Click Restart Phone.
Step 6. Confirm that your phone is registered.
In the Admin Portal, click on the "Users" tab. You will see a green "online" notation next to each user with a registered phone.
If you are experiencing trouble, double-check your settings as described above and be sure to verify that your password was entered correctly without any leading or trailing spaces. If you are still having problems with your phone configuration, please see our troubleshooting section for further help.
First unveiled late last year at the BroadSoft Connections executive conference, the 6739i is Aastra’s most advanced enterprise class IP desk phone to date. It has drawn many comparisons to other premium solutions from top competing brands like the Polycom 670 and the Snom 870. We will eventually get to testing and reviewing all of them; the 6739i just happens to be the first one up.
Simply put, the Aastra 6739i (firmware v220.127.116.11) is the nicest desk phone I’ve ever used. This probably has a lot to do with the 5.7” 640 X 480 display, Aastra’s first color, touch screen display. The resolution is comparable to what you get on the iPhone 3G and 3GS; much better than the 320x160 display on the Polycom 550 that I’m used to. The large screen may make the device seem bulky at first, but the 6739i actually uses the exact same frame as the models in the brand’s 5Xi series. High end enterprise class IP phones from competitors like Polycom and Grandstream are bigger and heavier.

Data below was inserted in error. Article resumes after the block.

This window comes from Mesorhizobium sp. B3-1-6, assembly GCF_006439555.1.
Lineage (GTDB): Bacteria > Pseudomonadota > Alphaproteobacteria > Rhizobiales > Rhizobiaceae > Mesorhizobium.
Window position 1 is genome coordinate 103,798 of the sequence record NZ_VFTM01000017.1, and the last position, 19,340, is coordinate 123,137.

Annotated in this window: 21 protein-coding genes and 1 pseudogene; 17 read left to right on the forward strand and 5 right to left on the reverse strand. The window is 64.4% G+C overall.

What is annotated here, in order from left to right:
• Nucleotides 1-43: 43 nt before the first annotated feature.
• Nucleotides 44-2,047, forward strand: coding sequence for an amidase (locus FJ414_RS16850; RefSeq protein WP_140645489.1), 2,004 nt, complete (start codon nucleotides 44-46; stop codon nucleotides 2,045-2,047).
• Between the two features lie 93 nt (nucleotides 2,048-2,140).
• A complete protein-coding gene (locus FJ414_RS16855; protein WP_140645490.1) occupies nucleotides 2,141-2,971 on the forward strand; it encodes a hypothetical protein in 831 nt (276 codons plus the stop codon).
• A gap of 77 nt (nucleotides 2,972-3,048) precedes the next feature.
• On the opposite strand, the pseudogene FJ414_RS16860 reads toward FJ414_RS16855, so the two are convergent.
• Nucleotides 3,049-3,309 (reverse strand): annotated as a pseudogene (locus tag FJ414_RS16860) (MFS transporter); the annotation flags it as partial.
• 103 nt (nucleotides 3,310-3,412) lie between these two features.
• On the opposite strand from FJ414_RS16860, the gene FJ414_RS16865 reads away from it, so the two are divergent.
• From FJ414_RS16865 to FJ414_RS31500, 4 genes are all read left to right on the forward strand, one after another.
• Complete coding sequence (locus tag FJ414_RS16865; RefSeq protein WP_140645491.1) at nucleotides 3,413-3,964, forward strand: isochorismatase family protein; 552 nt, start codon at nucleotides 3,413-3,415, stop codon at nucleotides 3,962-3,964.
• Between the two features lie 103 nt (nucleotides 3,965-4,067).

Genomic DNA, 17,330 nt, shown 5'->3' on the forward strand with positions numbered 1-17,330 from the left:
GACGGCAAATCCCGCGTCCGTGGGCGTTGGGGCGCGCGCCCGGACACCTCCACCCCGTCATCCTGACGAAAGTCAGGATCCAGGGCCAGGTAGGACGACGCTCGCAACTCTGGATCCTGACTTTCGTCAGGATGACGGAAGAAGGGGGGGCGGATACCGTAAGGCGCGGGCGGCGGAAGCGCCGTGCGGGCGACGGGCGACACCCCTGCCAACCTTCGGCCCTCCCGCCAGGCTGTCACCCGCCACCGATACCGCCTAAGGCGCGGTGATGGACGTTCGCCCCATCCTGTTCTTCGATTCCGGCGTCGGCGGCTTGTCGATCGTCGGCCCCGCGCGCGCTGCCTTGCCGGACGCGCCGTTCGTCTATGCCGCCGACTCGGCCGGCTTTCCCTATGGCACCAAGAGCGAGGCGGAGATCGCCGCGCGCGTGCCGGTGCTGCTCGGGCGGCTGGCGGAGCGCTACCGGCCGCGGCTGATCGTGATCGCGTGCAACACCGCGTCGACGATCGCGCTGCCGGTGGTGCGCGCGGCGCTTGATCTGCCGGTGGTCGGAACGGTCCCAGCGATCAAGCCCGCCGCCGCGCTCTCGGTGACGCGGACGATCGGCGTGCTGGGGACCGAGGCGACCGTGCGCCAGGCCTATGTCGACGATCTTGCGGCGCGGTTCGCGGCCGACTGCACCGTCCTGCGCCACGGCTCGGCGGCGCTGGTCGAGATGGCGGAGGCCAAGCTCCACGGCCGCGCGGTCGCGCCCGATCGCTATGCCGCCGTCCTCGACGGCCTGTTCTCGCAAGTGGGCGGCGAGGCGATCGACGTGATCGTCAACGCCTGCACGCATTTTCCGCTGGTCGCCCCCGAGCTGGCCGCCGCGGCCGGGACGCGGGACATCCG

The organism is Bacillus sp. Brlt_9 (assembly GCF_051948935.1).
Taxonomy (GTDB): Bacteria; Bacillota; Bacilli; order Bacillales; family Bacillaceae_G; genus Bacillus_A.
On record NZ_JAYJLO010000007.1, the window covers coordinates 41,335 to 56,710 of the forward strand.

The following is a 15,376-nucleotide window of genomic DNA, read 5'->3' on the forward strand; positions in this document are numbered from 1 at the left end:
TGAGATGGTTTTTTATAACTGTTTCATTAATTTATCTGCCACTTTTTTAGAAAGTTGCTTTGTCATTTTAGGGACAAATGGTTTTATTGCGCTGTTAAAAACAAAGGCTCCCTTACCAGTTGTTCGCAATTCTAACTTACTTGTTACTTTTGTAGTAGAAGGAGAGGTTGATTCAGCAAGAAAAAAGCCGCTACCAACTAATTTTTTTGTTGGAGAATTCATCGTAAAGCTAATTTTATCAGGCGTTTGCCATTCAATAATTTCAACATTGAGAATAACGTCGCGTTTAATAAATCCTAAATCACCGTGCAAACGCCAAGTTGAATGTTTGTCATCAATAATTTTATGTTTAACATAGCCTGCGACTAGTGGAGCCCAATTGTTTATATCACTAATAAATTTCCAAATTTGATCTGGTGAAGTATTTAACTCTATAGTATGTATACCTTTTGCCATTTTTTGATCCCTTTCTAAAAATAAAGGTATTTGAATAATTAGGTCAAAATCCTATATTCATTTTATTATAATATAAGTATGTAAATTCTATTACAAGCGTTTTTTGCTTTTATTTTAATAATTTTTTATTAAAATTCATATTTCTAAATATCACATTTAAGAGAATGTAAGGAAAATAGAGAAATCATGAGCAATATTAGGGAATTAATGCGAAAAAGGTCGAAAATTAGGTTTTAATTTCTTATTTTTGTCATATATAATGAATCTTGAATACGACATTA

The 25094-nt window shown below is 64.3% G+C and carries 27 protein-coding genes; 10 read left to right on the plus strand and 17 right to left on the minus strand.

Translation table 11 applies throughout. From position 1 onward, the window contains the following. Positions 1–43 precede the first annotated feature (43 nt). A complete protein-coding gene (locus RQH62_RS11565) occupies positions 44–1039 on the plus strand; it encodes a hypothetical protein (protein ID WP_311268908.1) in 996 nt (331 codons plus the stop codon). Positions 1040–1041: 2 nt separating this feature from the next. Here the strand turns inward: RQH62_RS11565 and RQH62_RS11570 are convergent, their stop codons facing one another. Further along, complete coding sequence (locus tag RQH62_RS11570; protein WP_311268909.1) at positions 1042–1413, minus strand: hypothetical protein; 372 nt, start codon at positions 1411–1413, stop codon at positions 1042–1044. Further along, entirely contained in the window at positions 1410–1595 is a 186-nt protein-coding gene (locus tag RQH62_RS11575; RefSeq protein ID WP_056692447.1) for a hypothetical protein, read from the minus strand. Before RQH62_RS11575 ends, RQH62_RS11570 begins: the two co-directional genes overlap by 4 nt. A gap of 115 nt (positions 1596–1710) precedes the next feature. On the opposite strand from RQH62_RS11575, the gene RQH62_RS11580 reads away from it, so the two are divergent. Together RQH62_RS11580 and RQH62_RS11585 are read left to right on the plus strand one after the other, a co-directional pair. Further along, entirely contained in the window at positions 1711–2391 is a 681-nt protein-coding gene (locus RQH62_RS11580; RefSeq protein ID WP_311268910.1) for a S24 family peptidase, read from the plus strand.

The phone comes feature loaded with the capacity for 9 lines and 9 separate call appearances. Three lines get dedicated hard keys with their own LED indicators, and the rest can be programmed in as softkeys that show up on your touch screen. Here is just a quick list of all the main features, taken straight from one of Aastra’s data sheets:
All of this does come at a price though. Expect to shell out over $360 to get your hands on one of these.
All Testing of the Aastra 6739i was done on firmware version 18.104.22.168
At Junction Networks, we put each of the phones we use through a multi-step interoperability test in which we put the phones through 30 test cases. An example of a test case would be the following:
Test phone calls phone B
B picks up
B puts Test phone on hold
B calls phone C
C picks up
B transfers test phone to C
Call must be transferred correctly to C. B must be released correctly after the transfer. When C picks up, audio must work in both ways between test phone and C. When test phone is on hold, there is no audio between it and phone B.
The Aastra 6739i passed each of our test cases.
At the 2009 ITEXPO, Aastra announced that it was providing G.722 wideband audio codec support in the form of a firmware upgrade to their 67xxi phones. Keep in mind that many of Aastra’s older phones do not have all the hardware components to support HD audio in all its glory, making these phones more HD compatible than HD capable. We’ve tested out Aastra’s ‘Hi-Q’ for ourselves on the older 6757i model. While there was a very noticeable improvement in audio quality, it still wasn’t quite as good as the ‘HD voice’ audio of our Polycom 550s/650s.
Enter the 6739i, a phone with the upgraded ‘full frequency response’ hardware to give rival Polycom some good competition. The sound quality is indeed excellent, but is it better than what you get on a high end Polycom 650 phone? To be honest, I cannot really tell the difference. If I had to pick favorites, I would choose the voice quality on the 6739i handset over the 650 handset, and the 650 speakerphone over the one on the 6739i.